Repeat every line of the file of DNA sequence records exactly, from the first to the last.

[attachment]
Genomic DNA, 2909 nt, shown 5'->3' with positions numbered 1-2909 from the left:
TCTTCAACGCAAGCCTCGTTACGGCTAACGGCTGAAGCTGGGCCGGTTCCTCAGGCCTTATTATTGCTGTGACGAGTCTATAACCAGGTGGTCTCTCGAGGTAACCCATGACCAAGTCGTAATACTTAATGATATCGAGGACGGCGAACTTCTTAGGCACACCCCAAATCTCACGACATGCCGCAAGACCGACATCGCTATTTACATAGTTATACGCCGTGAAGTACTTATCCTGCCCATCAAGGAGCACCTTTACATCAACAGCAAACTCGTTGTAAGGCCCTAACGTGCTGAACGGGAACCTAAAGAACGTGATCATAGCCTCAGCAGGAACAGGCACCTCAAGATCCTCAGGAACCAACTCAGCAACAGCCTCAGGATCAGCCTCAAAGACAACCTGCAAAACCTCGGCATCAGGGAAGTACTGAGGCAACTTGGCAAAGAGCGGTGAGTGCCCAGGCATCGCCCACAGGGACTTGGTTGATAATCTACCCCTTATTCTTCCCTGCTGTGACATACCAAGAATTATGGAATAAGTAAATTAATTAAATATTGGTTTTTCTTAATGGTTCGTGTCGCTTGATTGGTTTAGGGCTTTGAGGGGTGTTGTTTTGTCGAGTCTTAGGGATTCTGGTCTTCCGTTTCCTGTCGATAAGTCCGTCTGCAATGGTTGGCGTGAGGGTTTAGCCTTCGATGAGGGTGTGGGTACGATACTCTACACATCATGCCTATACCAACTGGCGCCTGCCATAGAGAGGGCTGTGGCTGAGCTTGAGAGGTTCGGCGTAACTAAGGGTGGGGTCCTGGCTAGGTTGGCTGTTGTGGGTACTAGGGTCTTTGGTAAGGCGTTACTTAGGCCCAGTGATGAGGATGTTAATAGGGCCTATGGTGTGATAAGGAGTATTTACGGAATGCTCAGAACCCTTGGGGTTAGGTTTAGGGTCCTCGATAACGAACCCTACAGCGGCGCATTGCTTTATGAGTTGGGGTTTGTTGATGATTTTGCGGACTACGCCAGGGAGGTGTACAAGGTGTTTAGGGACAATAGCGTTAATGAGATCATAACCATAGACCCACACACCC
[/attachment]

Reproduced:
Genomic DNA, 2909 nt, shown 5'->3' with positions numbered 1-2909 from the left:
TCTTCAACGCAAGCCTCGTTACGGCTAACGGCTGAAGCTGGGCCGGTTCCTCAGGCCTTATTATTGCTGTGACGAGTCTATAACCAGGTGGTCTCTCGAGGTAACCCATGACCAAGTCGTAATACTTAATGATATCGAGGACGGCGAACTTCTTAGGCACACCCCAAATCTCACGACATGCCGCAAGACCGACATCGCTATTTACATAGTTATACGCCGTGAAGTACTTATCCTGCCCATCAAGGAGCACCTTTACATCAACAGCAAACTCGTTGTAAGGCCCTAACGTGCTGAACGGGAACCTAAAGAACGTGATCATAGCCTCAGCAGGAACAGGCACCTCAAGATCCTCAGGAACCAACTCAGCAACAGCCTCAGGATCAGCCTCAAAGACAACCTGCAAAACCTCGGCATCAGGGAAGTACTGAGGCAACTTGGCAAAGAGCGGTGAGTGCCCAGGCATCGCCCACAGGGACTTGGTTGATAATCTACCCCTTATTCTTCCCTGCTGTGACATACCAAGAATTATGGAATAAGTAAATTAATTAAATATTGGTTTTTCTTAATGGTTCGTGTCGCTTGATTGGTTTAGGGCTTTGAGGGGTGTTGTTTTGTCGAGTCTTAGGGATTCTGGTCTTCCGTTTCCTGTCGATAAGTCCGTCTGCAATGGTTGGCGTGAGGGTTTAGCCTTCGATGAGGGTGTGGGTACGATACTCTACACATCATGCCTATACCAACTGGCGCCTGCCATAGAGAGGGCTGTGGCTGAGCTTGAGAGGTTCGGCGTAACTAAGGGTGGGGTCCTGGCTAGGTTGGCTGTTGTGGGTACTAGGGTCTTTGGTAAGGCGTTACTTAGGCCCAGTGATGAGGATGTTAATAGGGCCTATGGTGTGATAAGGAGTATTTACGGAATGCTCAGAACCCTTGGGGTTAGGTTTAGGGTCCTCGATAACGAACCCTACAGCGGCGCATTGCTTTATGAGTTGGGGTTTGTTGATGATTTTGCGGACTACGCCAGGGAGGTGTACAAGGTGTTTAGGGACAATAGCGTTAATGAGATCATAACCATAGACCCACACACCC